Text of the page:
Why the truth hurts for Veritas support

Nobody is ever likely to accuse John Thompson, CEO of Symantec of beating around the bush. Having previously declared that he was not interested in “going whining” to regulatory authorities about Microsoft’s push into the security market — preferring instead to “whip them” in the marketplace — last week he poured further scorn on the Redmond company’s security savvy.

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By  Peter Branton Published  May 14, 2006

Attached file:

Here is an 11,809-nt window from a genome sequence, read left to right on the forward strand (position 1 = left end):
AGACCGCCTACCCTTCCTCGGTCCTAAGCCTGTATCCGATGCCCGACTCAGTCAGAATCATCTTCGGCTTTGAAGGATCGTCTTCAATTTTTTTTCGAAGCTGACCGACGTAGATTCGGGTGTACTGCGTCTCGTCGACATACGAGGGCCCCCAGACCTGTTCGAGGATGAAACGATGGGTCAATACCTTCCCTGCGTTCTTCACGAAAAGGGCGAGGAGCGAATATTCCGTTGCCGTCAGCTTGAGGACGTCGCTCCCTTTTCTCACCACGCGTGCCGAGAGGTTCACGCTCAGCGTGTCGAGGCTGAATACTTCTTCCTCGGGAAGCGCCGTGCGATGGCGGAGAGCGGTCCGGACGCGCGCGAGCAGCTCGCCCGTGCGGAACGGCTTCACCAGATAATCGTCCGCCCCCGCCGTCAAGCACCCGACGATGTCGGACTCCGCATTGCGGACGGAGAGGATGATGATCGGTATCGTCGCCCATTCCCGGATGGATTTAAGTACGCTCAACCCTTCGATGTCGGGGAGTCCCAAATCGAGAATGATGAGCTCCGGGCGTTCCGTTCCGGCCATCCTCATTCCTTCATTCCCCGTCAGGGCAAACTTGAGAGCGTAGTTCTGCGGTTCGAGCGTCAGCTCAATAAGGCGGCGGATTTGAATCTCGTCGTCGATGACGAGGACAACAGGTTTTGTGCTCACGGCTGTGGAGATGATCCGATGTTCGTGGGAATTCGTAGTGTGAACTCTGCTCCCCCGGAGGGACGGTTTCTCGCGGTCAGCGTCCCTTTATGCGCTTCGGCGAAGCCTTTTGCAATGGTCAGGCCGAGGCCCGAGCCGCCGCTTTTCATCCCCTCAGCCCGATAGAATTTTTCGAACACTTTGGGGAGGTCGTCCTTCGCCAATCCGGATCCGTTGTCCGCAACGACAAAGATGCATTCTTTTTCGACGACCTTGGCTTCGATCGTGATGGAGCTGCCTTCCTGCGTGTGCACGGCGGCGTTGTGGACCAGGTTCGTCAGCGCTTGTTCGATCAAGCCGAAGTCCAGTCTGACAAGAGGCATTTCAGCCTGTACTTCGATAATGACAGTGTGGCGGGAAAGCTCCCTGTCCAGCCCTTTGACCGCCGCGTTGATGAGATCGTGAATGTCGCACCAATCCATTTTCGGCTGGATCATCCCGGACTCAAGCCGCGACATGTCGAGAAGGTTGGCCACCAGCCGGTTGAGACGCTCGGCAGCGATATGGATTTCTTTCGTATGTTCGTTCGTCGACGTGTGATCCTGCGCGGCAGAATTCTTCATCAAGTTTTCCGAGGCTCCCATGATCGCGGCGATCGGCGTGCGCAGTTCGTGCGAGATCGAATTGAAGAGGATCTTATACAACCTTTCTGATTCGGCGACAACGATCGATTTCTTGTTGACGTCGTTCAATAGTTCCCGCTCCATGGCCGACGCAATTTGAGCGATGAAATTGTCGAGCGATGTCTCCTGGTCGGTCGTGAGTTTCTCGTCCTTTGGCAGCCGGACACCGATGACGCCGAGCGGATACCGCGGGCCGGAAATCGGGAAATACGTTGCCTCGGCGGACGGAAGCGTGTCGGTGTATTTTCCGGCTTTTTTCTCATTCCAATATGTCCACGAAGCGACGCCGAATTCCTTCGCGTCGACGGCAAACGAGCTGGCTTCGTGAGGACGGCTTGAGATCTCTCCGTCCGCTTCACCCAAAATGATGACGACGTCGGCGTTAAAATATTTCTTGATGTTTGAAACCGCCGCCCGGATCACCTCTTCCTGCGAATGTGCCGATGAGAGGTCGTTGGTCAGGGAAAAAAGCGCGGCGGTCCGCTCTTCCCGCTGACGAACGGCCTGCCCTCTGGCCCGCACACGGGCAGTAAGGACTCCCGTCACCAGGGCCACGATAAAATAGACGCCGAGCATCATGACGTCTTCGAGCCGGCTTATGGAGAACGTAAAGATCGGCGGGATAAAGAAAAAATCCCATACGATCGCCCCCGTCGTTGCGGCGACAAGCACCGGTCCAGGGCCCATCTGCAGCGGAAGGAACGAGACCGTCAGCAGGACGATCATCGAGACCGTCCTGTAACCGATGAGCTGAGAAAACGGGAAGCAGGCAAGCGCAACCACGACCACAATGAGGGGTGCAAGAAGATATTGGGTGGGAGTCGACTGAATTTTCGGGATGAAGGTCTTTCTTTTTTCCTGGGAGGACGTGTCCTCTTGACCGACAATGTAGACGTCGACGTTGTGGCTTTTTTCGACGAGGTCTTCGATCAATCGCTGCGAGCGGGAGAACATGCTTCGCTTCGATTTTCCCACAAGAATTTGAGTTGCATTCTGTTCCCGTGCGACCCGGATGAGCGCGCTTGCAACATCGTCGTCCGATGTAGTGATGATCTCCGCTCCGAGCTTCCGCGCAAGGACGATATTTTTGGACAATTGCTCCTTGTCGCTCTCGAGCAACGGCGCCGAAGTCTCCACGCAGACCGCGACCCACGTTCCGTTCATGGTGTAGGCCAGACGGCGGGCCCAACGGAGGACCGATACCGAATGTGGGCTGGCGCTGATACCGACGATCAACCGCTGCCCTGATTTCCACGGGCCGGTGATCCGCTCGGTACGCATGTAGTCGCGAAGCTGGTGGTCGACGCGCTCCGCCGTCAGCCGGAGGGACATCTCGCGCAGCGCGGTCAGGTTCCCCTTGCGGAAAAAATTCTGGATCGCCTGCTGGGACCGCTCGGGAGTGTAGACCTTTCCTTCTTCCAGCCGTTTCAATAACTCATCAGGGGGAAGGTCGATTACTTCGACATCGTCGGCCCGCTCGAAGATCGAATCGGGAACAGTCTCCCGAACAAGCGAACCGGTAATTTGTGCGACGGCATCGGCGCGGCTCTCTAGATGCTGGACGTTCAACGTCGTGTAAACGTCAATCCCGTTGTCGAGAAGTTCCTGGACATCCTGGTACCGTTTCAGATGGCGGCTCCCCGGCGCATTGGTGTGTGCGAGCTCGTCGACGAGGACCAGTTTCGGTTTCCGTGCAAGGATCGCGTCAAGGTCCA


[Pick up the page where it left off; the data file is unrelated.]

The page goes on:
|~|Getty-JohnTa-body.jpg|~|Symantec CEO John Thompson admitted to issues with Veritas customers. |~|Nobody is ever likely to accuse John Thompson, CEO of Symantec of beating around the bush. Having previously declared that he was not interested in “going whining” to regulatory authorities about Microsoft’s push into the security market — preferring instead to “whip them” in the marketplace — last week he poured further scorn on the Redmond company’s security savvy. “We know more about security than they ever will,” he told delegates to the company’s Vision customer event in San Francisco, US, last week. While the security giant is indeed knowledgeable about its core business, it has proved less successful in understanding some other areas of its business, namely how best to support some of the products — and hence customers — that it acquired when it bought disaster recovery software firm Veritas in 2004. One specific problem that Symantec has been struggling with relates to supporting e-mail archiving technology that Veritas itself had just acquired shortly before the merger with Symantec went through. Now, Symantec seems to be having problems providing adequate support for all of its customers using this product. While Thompson last week claimed the company was investing more money in training up support operatives, he acknowledged that “we’re a long way from addressing these [issues] to the extent that customers are going to be totally satisfied.” Such problems are not exactly unexpected with such a massive merger of course. After the Veritas deal was successfully wrapped up in July last year, Thompson admitted to reporters that “We’re like a dog that’s chasing a car. Now we’ve caught it, people ask ‘What do you do with it?’” (see IT Weekly 16- 22 July 2005). So how good is Symantec’s driving right now? Despite admitting to a few bumps on the road, Thompson could point to the company’s latest financial results, also released last week, which showed better-than-expected revenues and profits for the firm. While costs have risen since the merger, revenue has also risen: up from US$712.7 million to US$1.24 billion for its most recent financial quarter. The company attributed this to increased demand for its Norton Internet Security product and growth in all regions. The company saw its share price rise 3% last week as a result of the positive results, helping to offset some of the dip that it has experienced since the Veritas deal went through. So, there has clearly been solid progress made, but Symantec still needs to address the issues with its Veritas customers. It also needs to convince the market that its strategy of treating security and availability as two sides of the same coin is the way forward. And while Thompson can talk a good fight, his company has to prove that it can live up to his words when it comes to taking on Microsoft. ||**||

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